The Marine & Anadromous Fisheries Ecology lab studies how animals move throughout rivers and oceans (their transport, dispersal, and migration) and how that movement affects their growth and survival. Headed by Jessica Miller, researchers in the lab focus primarily on economically and ecologically important species, mostly those found along the west coast of the United States. Their research often relies on the examination of animal hard parts, including scales, otoliths, vertebrae, and shells. Referred to as "biogeochemical markers," these structures are rich stores of data about individuals that allow researchers to determine how environmental variation and climate change can affect the life histories of fish and invertebrates, with an eye towards how that information can inform management. All of this research comes together to inform sound conservation and management strategies of our marine resources.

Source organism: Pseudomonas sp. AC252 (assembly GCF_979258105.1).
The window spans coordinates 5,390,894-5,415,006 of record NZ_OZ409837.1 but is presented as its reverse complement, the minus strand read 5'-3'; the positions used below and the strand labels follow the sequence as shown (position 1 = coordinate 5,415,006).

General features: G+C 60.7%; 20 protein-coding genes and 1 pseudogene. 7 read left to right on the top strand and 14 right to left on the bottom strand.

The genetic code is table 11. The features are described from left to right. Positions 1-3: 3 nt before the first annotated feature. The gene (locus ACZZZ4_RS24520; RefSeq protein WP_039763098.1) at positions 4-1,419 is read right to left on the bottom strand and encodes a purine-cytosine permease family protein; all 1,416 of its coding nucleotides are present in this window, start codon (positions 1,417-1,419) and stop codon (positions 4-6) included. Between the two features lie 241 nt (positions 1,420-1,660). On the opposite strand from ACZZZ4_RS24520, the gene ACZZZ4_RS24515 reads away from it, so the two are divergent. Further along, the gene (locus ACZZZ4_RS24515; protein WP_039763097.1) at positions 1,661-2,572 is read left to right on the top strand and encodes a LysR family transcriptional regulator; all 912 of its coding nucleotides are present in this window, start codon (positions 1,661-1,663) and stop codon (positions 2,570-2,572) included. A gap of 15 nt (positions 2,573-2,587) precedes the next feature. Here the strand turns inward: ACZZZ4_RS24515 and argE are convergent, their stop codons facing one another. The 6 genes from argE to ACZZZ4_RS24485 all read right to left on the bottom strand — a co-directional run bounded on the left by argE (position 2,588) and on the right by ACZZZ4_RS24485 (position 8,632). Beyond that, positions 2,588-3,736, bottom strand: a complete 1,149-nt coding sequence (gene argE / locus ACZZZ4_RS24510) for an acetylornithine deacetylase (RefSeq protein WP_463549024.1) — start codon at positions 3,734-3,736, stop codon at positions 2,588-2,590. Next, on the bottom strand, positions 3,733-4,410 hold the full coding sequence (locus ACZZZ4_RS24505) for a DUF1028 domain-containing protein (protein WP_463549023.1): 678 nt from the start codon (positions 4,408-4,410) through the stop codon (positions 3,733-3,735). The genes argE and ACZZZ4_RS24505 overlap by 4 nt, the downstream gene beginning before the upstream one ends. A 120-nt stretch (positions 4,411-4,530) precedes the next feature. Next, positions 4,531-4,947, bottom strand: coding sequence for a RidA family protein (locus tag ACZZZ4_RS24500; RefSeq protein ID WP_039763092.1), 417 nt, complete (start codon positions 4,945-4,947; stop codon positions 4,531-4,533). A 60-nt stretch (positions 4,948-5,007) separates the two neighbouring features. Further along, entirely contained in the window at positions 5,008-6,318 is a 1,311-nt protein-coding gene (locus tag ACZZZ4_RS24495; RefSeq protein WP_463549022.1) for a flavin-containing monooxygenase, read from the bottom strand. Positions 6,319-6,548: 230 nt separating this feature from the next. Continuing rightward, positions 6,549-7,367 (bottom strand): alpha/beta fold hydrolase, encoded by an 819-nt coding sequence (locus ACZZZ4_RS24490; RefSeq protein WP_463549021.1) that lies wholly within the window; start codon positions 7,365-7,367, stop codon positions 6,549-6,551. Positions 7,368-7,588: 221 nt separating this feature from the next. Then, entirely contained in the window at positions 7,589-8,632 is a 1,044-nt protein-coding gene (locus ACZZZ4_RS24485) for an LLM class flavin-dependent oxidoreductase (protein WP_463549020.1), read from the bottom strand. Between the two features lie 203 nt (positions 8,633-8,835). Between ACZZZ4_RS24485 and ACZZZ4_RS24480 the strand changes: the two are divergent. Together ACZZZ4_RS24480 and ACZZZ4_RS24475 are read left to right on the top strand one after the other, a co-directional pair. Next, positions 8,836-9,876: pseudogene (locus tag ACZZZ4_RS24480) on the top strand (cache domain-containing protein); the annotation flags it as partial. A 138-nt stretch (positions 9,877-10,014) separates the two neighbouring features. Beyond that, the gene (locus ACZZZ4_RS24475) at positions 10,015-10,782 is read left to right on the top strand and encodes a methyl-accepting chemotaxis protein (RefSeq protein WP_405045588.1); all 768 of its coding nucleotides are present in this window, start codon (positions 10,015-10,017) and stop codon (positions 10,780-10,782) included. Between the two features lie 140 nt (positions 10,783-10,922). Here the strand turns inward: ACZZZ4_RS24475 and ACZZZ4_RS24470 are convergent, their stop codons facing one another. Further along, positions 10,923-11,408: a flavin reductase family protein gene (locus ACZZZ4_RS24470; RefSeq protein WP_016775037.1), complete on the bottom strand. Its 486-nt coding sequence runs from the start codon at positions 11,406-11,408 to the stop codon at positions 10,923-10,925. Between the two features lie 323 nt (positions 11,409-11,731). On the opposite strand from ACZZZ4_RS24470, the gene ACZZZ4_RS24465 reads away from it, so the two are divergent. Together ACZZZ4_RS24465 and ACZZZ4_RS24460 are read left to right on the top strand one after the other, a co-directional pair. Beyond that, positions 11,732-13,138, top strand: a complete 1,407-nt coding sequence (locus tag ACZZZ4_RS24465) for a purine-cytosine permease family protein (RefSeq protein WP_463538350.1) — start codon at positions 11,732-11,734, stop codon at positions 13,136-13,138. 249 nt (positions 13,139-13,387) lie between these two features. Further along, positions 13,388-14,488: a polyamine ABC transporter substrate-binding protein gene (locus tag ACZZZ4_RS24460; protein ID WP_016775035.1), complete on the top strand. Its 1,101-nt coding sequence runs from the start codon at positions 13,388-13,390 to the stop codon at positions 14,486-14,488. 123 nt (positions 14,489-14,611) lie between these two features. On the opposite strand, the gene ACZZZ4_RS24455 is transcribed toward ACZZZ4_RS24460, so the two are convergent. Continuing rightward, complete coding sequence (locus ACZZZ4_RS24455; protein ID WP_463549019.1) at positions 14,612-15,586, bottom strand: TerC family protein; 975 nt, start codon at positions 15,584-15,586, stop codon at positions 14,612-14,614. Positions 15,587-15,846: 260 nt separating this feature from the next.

Jessica’s lab also had the opportunity to study hundreds of coastal species that arrived on Agate Beach in Newport, Oregon after the 2011 Great East Japan earthquake and tsunami. Many organisms that crossed the Pacific Ocean on the tsunami debris arrived on beaches along the west coast of North America and the Hawaiian Archipelago alive, which provided Jessica and her colleagues with the unique opportunity to look at how marine debris could disperse organisms around the globe in the future and evaluate some of the potential ecological impacts of such events.